And unlike when other programs suffered similar NCAA takedowns, USC didn't take a nosedive, finishing with the third-best football record in the Pac-12 over this time frame. Here's how Max expresses his gratitude.
"Pat has pursued long-term goals without sacrificing the near-term goals of the Trojans being as competitive as possible in every arena," Nikias writes. "Over the past five years, USC teams have won 10 national championships, a figure exceeded only by the University of Florida’s 11 during that same period. We also have celebrated four Honda Sports Award winners, 32 individual national championships, 274 All-American first-team selections, three Crosstown Cup trophies, and 25 medals by Trojan athletes at the London Olympics. Our men and women basketball teams have been gradually rebuilt into exciting programs that have gained national attention.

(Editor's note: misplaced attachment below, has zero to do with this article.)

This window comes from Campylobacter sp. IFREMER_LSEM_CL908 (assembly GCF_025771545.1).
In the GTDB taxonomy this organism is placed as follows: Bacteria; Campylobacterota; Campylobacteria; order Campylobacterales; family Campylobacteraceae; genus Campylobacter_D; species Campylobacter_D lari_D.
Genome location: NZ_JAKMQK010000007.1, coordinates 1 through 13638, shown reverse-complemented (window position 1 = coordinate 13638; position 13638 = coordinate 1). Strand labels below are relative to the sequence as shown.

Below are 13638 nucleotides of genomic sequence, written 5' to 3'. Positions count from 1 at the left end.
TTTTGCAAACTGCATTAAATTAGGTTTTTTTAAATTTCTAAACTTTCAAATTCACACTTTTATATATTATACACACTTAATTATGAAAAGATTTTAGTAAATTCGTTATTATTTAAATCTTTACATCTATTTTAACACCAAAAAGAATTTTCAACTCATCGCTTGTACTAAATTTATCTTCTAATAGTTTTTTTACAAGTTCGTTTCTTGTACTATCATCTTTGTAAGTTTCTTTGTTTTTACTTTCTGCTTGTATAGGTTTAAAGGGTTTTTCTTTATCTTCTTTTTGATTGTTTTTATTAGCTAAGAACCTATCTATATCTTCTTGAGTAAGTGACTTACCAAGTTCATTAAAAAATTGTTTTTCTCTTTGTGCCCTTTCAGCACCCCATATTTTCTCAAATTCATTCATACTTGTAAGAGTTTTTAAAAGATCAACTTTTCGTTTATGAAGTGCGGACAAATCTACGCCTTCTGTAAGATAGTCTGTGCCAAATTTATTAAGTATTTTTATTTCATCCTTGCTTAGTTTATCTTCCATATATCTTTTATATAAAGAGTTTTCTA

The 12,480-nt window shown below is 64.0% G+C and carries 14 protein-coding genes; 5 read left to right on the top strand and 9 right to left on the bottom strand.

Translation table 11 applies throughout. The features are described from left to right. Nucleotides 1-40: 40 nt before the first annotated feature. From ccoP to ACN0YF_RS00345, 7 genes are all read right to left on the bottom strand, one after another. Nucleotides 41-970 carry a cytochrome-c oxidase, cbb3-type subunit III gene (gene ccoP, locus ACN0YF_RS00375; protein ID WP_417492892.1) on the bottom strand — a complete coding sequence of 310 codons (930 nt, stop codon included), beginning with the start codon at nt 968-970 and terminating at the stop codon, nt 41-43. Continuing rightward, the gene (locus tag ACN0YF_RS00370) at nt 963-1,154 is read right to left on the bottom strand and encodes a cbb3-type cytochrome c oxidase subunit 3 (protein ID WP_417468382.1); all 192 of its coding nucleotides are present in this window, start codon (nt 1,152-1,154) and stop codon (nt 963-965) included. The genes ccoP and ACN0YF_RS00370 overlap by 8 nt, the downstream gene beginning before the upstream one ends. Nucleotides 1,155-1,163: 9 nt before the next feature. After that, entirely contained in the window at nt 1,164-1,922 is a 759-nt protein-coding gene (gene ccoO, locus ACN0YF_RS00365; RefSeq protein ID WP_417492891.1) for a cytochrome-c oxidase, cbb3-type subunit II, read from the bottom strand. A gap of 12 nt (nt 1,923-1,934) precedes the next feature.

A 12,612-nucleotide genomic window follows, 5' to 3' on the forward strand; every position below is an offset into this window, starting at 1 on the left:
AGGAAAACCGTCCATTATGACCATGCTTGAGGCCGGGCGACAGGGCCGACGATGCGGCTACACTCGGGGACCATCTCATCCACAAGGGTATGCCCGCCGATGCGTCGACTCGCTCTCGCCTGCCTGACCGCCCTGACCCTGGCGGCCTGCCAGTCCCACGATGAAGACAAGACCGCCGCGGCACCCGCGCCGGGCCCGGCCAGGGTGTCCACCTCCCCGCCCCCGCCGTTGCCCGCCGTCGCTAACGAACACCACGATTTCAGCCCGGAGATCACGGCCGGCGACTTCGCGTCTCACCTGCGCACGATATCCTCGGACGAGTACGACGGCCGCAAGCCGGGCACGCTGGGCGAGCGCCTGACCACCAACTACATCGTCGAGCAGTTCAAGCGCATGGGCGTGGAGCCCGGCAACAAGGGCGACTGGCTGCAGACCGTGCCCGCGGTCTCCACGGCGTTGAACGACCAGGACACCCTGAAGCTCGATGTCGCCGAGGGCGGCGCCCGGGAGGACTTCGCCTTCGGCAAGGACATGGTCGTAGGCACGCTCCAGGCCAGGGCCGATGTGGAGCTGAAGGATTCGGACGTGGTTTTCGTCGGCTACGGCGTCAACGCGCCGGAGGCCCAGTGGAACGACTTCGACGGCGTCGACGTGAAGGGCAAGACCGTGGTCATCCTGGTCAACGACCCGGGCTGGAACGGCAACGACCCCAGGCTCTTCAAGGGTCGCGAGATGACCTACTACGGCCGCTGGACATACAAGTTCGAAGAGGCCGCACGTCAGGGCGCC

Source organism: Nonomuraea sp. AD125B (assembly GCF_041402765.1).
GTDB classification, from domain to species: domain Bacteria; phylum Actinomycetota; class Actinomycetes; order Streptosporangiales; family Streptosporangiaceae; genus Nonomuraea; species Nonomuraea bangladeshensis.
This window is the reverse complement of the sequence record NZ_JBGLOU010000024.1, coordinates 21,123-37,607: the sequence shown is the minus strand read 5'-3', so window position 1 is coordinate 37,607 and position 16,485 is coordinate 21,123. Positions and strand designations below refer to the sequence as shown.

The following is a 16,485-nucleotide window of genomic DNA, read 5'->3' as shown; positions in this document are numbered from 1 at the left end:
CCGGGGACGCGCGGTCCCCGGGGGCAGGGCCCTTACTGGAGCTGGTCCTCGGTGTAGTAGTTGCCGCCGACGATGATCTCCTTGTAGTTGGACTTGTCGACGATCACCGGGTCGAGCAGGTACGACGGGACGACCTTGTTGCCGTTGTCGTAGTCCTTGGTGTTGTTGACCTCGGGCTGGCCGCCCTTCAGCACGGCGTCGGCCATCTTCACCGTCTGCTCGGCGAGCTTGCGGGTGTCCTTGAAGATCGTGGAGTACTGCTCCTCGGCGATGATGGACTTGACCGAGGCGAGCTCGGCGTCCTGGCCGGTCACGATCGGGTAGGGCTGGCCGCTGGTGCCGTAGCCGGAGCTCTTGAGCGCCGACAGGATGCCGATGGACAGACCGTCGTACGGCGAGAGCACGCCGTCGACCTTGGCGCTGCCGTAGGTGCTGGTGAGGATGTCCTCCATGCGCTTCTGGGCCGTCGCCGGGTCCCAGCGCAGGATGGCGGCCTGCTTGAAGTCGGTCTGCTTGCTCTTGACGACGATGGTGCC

"Pat introduced two new sports for women—lacrosse and beach volleyball—to USC’s athletics constellation, and both rapidly achieved excellence. The former earned an NCAA berth in only its third year of existence, and the latter won national championships this year in both teams and pairs competition."
Nikias also notes how "Pat integrated the athletic department more completely into the life of the larger university" when it comes to "USC’s spectacular array of cultural, social, and outside-the-classroom learning experiences. And "also integrated Trojan Athletics more fully into the life of USC’s surrounding neighborhoods" with an endowment to support community service that has "virtually all USC athletes now volunteering their time for such service."